By Joseph Kreiss/photos by the author
We had to replace the old and crumbling driveway and a couple sections of walkway at our house this past fall. Because we live in the Midwest, known for snowy and cold winters, melting ice on the sidewalk with rock salt has been an annual winter routine. With the new driveway complete and winter looming ahead, our concrete guy told us to stay away from using salt since it would pit fresh concrete. Instead he recommended using farmyard poultry grit as a traction aid to keep from slipping on the icy walkways.
My wife Kim headed to the hardware/farm supply store in town and came back with two, 50-pound bags of grit made by the Cherry Stone company. For those who might not know, grit is not a food product, but crushed stone. Since hens don’t have teeth, chickens and other poultry peck at the small stone material, swallow and use it to grind down their food in their gizzard. Grit is essential for hens to be healthy. Grit comes in different sizes for different ages of birds – smaller for young chickens, larger size for older poultry.
By now you must have asked yourself, “What do chickens and grit have to do with model railroading?” Well, plenty. Model railroaders are a resourceful lot, always looking for ways to take “something” and find a new use for it on the layout. We don’t have chickens roaming around our property and I hadn’t really paid much attention to the bags of grit sitting in the garage, until I needed to sprinkle some of it on the driveway after an overnight drenching of freezing rain this past winter. While tossing the small gravel onto the ice, I thought, this stuff could work as ballast or rock on my layout. I scooped up a coffee can full of the grit and headed inside to experiment with my new-found scenery material.
There are several different brands of grit on the market, as well as various grit sizes. Kim bought the #1 size, which means each grain of rock is roughly 1/16-inch in diameter. The higher the number, the larger the grit. The gray-tan color of the Cherry Stone brand grit reminded me of rock found in the Colorado region.
I tried different ways of incorporating the grit into my model railroad and found the #1 grit is still hefty for smaller scales, such as my HO-scale Big Island Rail layout. But, moving up into the larger scales, the grit starts to look more to scale and could be used as ballast on the larger scale track. That’s not to say I won’t find uses for the grit on my Big Island Rail layout. I have. The material can be scattered along roadways and under rock outcropping to represent talus and used as fill material along embankments and creek beds. It can also work well to represent aggregate for gondola and hopper car loads. I anticipate using the grit in many of the same ways on my On30 swamp logger layout, the Mosquito Creek Lumber Company.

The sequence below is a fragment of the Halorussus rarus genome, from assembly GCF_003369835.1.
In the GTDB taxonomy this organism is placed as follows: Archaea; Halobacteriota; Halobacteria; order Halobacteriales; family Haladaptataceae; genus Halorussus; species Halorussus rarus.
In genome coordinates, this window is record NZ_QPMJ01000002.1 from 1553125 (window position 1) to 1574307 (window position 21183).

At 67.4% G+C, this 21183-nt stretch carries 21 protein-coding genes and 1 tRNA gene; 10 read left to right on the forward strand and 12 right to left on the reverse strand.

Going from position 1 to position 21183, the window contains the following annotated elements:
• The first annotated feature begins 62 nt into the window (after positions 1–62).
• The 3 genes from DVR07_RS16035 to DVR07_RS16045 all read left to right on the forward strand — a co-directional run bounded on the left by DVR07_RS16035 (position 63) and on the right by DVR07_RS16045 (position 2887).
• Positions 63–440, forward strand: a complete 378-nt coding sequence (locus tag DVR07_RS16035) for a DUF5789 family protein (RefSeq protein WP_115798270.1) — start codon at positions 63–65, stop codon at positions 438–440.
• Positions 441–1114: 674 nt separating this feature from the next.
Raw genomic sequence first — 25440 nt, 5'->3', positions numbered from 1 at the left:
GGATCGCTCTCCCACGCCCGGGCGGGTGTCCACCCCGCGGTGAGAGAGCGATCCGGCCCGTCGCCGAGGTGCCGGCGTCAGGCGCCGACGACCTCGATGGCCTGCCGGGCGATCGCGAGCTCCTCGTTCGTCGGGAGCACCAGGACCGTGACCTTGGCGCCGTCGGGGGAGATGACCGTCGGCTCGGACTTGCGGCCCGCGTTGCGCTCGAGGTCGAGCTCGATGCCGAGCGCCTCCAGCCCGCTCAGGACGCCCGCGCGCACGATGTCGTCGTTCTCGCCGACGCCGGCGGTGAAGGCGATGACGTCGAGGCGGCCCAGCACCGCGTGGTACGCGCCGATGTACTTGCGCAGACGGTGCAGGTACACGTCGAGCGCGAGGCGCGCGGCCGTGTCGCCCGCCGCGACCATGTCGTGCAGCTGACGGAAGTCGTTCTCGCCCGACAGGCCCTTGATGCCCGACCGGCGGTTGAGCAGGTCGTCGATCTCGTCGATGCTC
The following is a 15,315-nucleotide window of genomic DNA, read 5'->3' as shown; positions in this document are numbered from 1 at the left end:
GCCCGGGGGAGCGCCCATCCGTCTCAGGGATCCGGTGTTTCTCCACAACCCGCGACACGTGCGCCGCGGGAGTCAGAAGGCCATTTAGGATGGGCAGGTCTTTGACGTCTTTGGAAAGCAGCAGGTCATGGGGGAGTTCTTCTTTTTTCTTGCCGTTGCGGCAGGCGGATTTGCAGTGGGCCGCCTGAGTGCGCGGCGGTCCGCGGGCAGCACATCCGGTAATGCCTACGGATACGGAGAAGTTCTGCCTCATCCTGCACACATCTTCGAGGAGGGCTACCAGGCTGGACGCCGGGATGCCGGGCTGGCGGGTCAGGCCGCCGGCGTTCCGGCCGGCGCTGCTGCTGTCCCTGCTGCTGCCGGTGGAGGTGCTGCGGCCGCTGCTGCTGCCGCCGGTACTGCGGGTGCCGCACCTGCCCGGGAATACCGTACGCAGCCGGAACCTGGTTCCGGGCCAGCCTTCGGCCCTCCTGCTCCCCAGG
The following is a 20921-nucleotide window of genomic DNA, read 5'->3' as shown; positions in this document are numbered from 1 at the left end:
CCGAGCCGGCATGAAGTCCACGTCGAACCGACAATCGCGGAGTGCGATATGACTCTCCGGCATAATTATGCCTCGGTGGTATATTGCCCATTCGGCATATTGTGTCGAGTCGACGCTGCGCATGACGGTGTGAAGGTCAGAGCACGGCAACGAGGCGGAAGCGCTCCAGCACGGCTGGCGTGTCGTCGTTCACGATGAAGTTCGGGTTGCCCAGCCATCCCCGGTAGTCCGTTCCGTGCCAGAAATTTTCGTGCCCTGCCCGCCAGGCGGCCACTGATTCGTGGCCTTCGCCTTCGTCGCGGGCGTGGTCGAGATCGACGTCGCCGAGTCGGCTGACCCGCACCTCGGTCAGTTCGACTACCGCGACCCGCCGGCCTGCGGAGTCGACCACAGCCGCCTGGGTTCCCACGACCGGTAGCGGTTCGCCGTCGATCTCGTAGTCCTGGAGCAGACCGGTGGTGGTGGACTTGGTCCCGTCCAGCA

Size #1 grit as ballast on a section of G scale track
Where this material can really shine is in the larger scales such as 1:20.3 scale, 1:32 scale and G scale layouts. I had a sample section of Llagas Creek 1:20.3 narrow gauge flex track sitting around my work bench. I spread the grit around the ties and rails, quickly added some ground foam, glued it all in place and was very impressed by the look.
The grit material can be successfully adhered to the layout and roadbed with the tried-and-true soaking with “wet” water and adding diluted white glue. According to the package label, the grit is 100% natural, insoluble, non-staining, non-polluting and is environmentally safe. One minor down side to using the grit is that it is made from quartzite, and some pieces look glassy or translucent after adding water and glue, washing away the dust on the grit. I think a quick over-spray of a dust color paint and weathering would disguise that fact.
Fifty pounds of grit will last a very long time as a scenery material even if it does get used for its main purpose as an anti-slip material in the driveway, or for chickens. If I was modeling in the large scales, I would certainly try the grit for ballast. The main benefit here is, grit is dirt cheap. A 50-lb. bag of grit cost about $6. That’s very inexpensive scenery material. And at $6 per 50-lb. bag, that works out to just pennies per foot of track! Compare that to the cost of commercially packaged ballast, and it’s a definite bargain.
Hmmm… Now that I look at the large-scale track sample, maybe I could find room to do a small 1:20.3 switching layout. You know, to help use that big bag of grit up faster.